MEXICO, MERIDA (Notimex) .- Studies optical microscopy, fluorescence spectrometry and X-ray diffraction applied to various rescued offerings cenote at Chichen Itza confirmed that mostly came from what is now Panama, Costa Rica and Peru.
Jose Luis Ruvalcaba Sil, researcher Institute of Physics of the National Autonomous University of Mexico (UNAM), said that these results prove the religious significance of the site and the existence of extensive exchange networks.
The specialist explained that along with the University of California, Berkeley, the Institute of Anthropological Research of UNAM and School Conservation, Restoration and Museology INAH analyzed various parts obtained from Chichén Itzá to know its composition, technology and determine its origin.
A medieval 20 meter long and 50 ton heavy cargo ship was slowly, but steadily lifted out of the IJssel near Kampen on Wednesday. The ship’s emergence from the water was met with loud applause from about a thousand spectators who came to watch the operation. Thousands more followed the progress via livestream, Dutch newspaper AD reports.
The operation to lift the wreck out of the water started around 10:00 a.m. on Wednesday. The ship was lifted in its entirety with a new technique involving hanging it in a basket of bonds and joists, according to the newspaper.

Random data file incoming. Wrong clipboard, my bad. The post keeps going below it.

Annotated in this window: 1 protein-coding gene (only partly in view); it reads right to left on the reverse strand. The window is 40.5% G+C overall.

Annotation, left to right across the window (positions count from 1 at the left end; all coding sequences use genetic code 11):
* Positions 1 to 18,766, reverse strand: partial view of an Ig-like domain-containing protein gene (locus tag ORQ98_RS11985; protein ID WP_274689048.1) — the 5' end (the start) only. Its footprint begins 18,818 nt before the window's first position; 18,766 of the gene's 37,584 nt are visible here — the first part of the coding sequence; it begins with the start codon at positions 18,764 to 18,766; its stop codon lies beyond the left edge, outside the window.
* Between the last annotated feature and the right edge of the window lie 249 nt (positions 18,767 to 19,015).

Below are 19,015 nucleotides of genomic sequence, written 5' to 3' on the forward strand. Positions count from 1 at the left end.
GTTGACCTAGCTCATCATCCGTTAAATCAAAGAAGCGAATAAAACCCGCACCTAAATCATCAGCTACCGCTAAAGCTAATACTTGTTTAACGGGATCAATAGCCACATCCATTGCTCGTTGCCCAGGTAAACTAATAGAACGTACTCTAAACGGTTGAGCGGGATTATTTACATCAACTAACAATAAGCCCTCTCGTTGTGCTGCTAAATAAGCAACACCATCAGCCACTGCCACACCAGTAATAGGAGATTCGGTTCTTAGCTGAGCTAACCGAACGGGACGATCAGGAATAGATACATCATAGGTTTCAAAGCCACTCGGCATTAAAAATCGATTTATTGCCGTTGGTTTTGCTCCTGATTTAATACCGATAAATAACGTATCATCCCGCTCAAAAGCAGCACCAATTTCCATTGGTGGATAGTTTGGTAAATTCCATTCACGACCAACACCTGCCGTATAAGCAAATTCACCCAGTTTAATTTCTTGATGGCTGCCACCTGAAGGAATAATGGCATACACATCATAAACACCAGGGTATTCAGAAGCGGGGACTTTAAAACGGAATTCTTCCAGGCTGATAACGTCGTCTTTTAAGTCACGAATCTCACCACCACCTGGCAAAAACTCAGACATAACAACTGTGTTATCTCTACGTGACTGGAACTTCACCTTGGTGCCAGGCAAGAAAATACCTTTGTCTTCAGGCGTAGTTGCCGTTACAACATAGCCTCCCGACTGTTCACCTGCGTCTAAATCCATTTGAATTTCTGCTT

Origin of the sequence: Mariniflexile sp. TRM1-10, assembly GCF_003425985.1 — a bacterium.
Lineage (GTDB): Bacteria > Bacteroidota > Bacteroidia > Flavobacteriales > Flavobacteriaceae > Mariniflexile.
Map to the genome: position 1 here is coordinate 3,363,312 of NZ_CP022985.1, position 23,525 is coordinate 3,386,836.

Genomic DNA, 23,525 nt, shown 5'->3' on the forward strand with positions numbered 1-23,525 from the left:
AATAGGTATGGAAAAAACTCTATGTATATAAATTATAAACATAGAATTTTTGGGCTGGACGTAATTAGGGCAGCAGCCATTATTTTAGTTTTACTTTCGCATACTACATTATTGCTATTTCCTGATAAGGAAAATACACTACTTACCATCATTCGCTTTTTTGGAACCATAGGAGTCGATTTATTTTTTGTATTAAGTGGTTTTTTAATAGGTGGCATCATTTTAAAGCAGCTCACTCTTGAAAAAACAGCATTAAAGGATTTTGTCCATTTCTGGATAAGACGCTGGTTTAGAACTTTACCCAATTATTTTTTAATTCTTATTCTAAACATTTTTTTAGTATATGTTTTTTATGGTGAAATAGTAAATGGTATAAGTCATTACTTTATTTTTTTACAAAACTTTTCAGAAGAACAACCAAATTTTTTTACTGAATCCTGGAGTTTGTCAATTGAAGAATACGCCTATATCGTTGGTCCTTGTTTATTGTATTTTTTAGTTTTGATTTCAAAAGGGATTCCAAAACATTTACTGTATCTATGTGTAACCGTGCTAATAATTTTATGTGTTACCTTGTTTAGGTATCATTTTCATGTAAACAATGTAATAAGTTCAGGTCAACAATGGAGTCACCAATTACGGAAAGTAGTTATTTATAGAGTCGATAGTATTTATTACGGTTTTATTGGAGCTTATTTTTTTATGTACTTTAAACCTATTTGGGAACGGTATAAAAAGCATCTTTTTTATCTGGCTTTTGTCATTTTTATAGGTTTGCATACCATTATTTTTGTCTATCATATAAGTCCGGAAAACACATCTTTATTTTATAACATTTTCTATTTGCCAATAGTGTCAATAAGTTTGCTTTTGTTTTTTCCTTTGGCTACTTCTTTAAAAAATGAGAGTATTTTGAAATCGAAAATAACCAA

Once above the water, the ship – which is still intact for the most part – was placed on a pontoon. A special frame is being built around the ship, after which it will be transported to Lelystad.
The shipwreck was discovered in the summer of 2011. It is believed that the ship was sunk deliberately some 600 years ago to increase the water level in an adjacent fairway.
A spokesperson for the Rijkswaterstaat called it an historical event. “This is an important moment in maritime history”, the spokesperson said to the newspaper. Archaeologists and historians have high expectations on what can be learned from this mostly intact medieval ship.
Courtesy: NL Times
Photo by Joe Ditler
CALIFORNIA, USA: Storm after storm battered Coronado’s beaches throughout December and January, carrying away masses of sand. Suddenly, without warning, the outline of an old ship lay exposed at low tide and under gray skies. It was the shipwreck Monte Carlo, the 300-foot gambling casino that crashed on our beach New Year’s Eve 1936. It was a sin ship, according to local evangelists, who prayed for its demise. And, when the storms broke her mooring cables three miles offshore and pushed her onto our beach, every evangelist in the land took credit for the act. Rumors are that $100,000 in silver dollars remains, trapped under tons of cement and iron and sand to this day.
Courtesy: Coronado News
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